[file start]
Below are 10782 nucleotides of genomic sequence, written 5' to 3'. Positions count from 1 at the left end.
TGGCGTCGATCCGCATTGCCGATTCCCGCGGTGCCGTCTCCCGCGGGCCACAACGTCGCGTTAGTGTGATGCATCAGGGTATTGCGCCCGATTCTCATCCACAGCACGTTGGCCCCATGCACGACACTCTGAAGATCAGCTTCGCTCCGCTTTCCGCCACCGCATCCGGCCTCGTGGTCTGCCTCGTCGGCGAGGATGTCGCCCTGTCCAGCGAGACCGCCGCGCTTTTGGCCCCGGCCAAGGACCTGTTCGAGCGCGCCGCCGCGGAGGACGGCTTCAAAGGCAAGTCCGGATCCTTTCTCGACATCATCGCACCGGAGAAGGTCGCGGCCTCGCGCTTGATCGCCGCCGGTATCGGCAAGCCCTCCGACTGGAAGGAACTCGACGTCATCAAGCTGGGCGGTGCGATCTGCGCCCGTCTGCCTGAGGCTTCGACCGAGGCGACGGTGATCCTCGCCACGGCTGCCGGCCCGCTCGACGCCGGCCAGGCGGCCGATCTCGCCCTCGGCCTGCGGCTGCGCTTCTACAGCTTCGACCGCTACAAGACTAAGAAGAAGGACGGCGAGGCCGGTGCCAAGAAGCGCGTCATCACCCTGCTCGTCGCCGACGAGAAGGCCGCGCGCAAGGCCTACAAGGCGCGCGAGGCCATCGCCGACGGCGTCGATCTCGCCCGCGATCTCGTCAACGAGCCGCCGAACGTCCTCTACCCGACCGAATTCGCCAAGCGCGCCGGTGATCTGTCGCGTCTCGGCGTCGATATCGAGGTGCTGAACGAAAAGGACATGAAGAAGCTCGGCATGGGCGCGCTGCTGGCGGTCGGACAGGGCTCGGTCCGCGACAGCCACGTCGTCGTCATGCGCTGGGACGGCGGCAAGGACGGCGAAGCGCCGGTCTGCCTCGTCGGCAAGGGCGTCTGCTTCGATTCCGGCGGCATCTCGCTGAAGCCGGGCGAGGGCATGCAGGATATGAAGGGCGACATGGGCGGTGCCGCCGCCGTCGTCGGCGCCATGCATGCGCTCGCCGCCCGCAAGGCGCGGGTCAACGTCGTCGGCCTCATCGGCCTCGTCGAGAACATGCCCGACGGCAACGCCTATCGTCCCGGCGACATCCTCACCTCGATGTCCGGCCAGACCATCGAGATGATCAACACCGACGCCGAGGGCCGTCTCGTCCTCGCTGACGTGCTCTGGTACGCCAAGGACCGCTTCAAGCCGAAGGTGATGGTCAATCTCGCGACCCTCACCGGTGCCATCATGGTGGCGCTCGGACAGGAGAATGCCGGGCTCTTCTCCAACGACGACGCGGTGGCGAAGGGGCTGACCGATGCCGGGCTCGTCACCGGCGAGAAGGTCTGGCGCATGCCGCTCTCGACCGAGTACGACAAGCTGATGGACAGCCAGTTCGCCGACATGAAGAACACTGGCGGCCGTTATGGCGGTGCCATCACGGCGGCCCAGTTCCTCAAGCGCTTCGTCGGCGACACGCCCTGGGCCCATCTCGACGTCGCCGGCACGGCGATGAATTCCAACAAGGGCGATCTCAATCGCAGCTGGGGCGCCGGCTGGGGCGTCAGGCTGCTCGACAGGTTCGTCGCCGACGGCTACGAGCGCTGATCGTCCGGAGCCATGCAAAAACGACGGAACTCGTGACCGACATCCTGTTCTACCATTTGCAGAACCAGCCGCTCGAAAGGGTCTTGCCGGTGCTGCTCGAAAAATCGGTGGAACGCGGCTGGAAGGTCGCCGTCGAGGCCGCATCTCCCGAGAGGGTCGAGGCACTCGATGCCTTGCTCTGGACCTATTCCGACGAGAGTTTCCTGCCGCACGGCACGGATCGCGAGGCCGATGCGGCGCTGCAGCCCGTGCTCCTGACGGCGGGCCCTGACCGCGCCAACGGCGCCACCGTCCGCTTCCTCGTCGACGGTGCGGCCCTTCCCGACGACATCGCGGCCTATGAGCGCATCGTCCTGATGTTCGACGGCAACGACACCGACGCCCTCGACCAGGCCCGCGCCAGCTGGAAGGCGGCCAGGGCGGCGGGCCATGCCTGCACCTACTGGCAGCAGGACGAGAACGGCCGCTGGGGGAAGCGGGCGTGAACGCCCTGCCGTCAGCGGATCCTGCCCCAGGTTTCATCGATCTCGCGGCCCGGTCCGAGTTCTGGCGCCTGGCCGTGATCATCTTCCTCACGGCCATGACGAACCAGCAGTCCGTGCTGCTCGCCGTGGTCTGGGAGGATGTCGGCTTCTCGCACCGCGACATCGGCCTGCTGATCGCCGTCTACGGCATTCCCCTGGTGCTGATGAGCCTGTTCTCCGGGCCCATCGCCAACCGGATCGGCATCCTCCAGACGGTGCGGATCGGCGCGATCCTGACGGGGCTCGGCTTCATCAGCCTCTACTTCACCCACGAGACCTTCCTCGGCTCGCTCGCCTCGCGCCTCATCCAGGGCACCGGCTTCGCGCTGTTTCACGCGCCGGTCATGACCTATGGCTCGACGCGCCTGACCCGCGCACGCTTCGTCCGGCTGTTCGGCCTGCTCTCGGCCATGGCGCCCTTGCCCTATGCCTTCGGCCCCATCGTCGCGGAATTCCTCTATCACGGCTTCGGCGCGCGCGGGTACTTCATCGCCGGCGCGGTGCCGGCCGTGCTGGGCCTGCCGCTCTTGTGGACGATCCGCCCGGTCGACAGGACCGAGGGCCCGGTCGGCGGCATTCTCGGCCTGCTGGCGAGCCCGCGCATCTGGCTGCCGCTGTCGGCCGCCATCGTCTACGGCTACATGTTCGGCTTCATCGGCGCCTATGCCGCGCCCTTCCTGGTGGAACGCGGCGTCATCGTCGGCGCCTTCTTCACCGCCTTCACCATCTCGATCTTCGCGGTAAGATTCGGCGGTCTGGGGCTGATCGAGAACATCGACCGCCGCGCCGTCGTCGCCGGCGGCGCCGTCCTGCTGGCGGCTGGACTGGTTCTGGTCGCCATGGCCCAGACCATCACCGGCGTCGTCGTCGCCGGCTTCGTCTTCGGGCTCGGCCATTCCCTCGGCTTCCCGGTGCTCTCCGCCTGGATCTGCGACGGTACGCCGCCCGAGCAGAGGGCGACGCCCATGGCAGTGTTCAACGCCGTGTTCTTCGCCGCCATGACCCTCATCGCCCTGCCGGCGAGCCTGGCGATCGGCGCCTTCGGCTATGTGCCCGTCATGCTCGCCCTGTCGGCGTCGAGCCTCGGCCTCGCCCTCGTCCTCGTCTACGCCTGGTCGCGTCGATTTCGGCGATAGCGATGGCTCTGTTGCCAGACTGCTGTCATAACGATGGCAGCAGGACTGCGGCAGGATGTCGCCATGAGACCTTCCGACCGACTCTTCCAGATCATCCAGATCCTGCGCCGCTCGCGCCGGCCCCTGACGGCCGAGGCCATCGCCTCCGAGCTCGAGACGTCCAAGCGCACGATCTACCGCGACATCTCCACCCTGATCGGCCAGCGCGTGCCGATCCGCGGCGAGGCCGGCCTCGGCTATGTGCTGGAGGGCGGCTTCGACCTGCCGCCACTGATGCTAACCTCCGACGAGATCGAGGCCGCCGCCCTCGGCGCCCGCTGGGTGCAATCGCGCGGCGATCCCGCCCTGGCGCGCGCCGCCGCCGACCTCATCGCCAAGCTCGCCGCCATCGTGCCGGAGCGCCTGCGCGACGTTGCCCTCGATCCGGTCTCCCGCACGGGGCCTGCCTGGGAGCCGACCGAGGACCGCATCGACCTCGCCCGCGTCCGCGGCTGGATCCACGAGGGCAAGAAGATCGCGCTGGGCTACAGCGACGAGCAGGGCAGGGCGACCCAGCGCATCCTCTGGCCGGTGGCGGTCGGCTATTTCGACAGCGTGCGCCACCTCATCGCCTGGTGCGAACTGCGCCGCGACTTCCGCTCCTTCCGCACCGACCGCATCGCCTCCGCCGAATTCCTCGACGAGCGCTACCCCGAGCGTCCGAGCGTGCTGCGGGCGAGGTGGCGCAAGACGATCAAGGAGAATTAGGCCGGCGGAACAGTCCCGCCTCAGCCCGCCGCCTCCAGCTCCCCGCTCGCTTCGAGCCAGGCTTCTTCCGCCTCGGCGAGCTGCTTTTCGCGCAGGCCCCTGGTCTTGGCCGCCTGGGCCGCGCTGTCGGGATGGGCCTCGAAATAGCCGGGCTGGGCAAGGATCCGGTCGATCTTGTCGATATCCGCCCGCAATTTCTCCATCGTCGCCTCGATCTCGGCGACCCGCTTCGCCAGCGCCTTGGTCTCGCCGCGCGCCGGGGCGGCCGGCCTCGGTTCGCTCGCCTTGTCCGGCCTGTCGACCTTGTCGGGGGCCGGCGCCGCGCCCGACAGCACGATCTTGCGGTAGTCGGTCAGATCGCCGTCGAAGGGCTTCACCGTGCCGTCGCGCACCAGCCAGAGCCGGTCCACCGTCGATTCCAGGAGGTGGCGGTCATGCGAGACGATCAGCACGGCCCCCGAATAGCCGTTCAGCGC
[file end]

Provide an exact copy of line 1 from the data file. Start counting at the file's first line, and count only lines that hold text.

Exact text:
Below are 10782 nucleotides of genomic sequence, written 5' to 3'. Positions count from 1 at the left end.